With players that do not play significant minutes, I focus on maintaining motivation.  This can happen a few different ways: 1. By serving as a “bitch board.”  I am a safe spot where a player can vent frustrations, 2. By helping them appreciate and embrace their role, 3. By helping ensure quality practices regardless of playing time, 4. Lastly, by keeping minutes in perspective so they are able to perform well when their number is called.

What recovery methods have you implemented with your athletes during the season? During tournament play?

Mental recovery is just as important as physical recovery to assure excellent play.  Monitoring stress levels and sleep is key.  Furthermore, helping athlete chose time when focus is necessary and when they can simply flake out helps regulate cognitive energy.

During tournament play, it is important that players focus on the right things at the right times.  This means when the ball is in play, play.  When the game is over, reflect and learn.  Between games, rest.  Before the next game, refocus.

What arousal strategies would you employ for an athlete prior to competition?

There are myths on both ends of the spectrum on this one.  First, a player can be too pumped up to play well.  Secondly, a player can be too relaxed, hurting one’s ability to find the explosiveness and focus necessary for success.  With this in mind an athlete’s self-awareness is critical to pre-game prep.  Taking some time to determine what is the right emotional level for “me” is important.  A nice way to formalize this is to pick an adjective that sums up one’s optimal feeling and focus at tip off.  Answers could range from “mellow” to “pumped.”  Whatever a player’s word might be, it does give a clear target for one to strive towards during the day, hour, minutes leading up to the start of the game.

Pre-game mental prep is a true mind-body experience.  Meaning, the mind ought to find focus while the body finds a level of relaxed-energy that will lead to good play.  A simple way to focus the mind is to remind one’s self of two keys to success for the upcoming mind.  There are a variety of ways to manage one’s physiological arousal.  A few good diaphragmatic breathes are perhaps the simplest approach.  They can be done while stretching, reviewing a game plan, or moments before tip off.  A good breathe is a great skill as it both energizes and relaxes the body, while being a simple skill to add to pre-game prep.  Regardless of how one focuses his mind and body, it is important to be consistent and committed to the approach in order to lay the foundation for great performances.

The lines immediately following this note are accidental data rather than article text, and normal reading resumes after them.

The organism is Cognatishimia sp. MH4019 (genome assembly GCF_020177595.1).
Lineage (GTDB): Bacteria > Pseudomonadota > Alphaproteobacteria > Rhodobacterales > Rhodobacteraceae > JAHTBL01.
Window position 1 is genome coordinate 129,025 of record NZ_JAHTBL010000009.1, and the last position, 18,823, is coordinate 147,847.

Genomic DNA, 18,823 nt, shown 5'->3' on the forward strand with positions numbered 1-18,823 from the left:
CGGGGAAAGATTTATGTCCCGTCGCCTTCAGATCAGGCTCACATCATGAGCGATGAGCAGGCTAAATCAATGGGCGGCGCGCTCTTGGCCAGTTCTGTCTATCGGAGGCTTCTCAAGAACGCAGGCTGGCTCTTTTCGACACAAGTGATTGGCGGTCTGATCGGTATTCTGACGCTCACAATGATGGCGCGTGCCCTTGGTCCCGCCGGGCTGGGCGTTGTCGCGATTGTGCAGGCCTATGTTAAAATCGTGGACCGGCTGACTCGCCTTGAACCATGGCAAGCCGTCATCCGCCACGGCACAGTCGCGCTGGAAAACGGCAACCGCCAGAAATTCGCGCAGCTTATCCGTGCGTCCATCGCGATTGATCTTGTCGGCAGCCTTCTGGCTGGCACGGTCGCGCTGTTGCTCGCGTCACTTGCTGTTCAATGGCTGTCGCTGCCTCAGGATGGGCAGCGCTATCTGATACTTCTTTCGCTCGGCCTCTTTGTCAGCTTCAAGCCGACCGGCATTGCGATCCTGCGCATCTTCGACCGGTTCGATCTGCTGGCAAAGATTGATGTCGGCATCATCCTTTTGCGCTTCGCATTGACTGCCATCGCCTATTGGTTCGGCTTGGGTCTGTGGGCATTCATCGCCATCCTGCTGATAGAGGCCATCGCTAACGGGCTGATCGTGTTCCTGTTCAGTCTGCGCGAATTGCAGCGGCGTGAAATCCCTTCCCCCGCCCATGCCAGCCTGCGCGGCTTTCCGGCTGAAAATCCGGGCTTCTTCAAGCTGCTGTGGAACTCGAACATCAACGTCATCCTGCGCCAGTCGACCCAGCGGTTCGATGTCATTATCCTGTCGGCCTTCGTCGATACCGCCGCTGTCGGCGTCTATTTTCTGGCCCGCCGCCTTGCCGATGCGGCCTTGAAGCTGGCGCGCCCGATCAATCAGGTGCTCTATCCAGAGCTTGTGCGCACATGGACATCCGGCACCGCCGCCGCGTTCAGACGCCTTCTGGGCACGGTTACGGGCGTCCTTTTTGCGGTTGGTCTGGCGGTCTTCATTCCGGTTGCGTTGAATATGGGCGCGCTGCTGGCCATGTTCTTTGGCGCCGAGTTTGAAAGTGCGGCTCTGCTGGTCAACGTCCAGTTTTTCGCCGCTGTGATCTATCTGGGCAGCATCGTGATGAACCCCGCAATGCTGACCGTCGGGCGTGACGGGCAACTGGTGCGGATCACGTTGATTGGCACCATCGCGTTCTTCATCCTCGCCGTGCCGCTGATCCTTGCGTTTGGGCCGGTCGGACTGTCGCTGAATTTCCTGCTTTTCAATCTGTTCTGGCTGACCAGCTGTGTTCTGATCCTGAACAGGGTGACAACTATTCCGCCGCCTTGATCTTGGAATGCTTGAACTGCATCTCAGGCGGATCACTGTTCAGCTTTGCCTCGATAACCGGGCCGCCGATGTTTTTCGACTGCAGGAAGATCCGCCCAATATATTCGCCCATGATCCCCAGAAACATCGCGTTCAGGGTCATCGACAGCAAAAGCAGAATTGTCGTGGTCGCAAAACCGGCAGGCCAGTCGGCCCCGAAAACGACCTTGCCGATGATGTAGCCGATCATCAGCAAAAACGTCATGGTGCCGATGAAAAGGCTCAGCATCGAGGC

What would you suggest basketball athletes do prior to shooting a foul shot?

Have a simple pre-shot routine.  A simple three step process is: Relax – Rehearse – Refocus.  Relax after the foul or the previous shot.  Take a few moments to slow your heart rate.  Rehearse by either mentally or physically doing a dress rehearsal of the shot.  Refocus narrow your focus to a small target at the hoop or a simple idea in one’s mind (i.e. “smooth).  Then shoot.  In essence get control of your mind and body and then commit to your shot.

What Recovering from injury?

When recovering from injury, don’t be mentally tough.  Yes, it sounds strange, but research has shown that mental toughness or an overly determined mindset when injured only leads to further injury or poor recovery.  The art to rehab is to be both patient and persistent in the training room and at the gym.
A player does not have to enjoy being injured, but he should take advantage of the opportunities injury presents.  Being injured affords a player to look at practices and games from a different perspective.  When healthy, a basketball player gets few chances to sit back to watch plays fully evolve and to appreciate the subtleties of the game.  The wise injured athlete takes this all in to be better upon return to play.  Furthermore, injury provides an opportunity to rest and recover.  A season can be mentally taxing.  Although the break is unwanted, taking advantage of the opportunity to recharge leads to sharper play upon return.  Injury stinks, but one can continue to grow and develop even with limited physical capacity.

Topics: Adam Naylor, Q&A